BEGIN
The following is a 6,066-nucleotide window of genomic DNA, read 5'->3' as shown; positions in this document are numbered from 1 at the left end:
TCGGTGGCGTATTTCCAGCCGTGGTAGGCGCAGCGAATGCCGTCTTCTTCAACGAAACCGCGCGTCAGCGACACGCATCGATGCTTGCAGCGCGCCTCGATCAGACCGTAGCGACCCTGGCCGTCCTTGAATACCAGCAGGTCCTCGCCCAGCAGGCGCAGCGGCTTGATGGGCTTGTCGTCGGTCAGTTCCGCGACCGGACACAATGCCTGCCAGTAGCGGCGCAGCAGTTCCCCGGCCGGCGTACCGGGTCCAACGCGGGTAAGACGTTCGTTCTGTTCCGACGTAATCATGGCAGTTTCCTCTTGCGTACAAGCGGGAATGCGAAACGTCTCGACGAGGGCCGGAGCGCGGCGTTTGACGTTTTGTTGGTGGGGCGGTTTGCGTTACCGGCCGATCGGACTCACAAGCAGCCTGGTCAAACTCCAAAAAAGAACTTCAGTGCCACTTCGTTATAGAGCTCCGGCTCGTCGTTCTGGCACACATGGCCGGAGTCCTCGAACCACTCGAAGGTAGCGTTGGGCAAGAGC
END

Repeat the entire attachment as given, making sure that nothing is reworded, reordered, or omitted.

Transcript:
The following is a 6,066-nucleotide window of genomic DNA, read 5'->3' as shown; positions in this document are numbered from 1 at the left end:
TCGGTGGCGTATTTCCAGCCGTGGTAGGCGCAGCGAATGCCGTCTTCTTCAACGAAACCGCGCGTCAGCGACACGCATCGATGCTTGCAGCGCGCCTCGATCAGACCGTAGCGACCCTGGCCGTCCTTGAATACCAGCAGGTCCTCGCCCAGCAGGCGCAGCGGCTTGATGGGCTTGTCGTCGGTCAGTTCCGCGACCGGACACAATGCCTGCCAGTAGCGGCGCAGCAGTTCCCCGGCCGGCGTACCGGGTCCAACGCGGGTAAGACGTTCGTTCTGTTCCGACGTAATCATGGCAGTTTCCTCTTGCGTACAAGCGGGAATGCGAAACGTCTCGACGAGGGCCGGAGCGCGGCGTTTGACGTTTTGTTGGTGGGGCGGTTTGCGTTACCGGCCGATCGGACTCACAAGCAGCCTGGTCAAACTCCAAAAAAGAACTTCAGTGCCACTTCGTTATAGAGCTCCGGCTCGTCGTTCTGGCACACATGGCCGGAGTCCTCGAACCACTCGAAGGTAGCGTTGGGCAAGAGC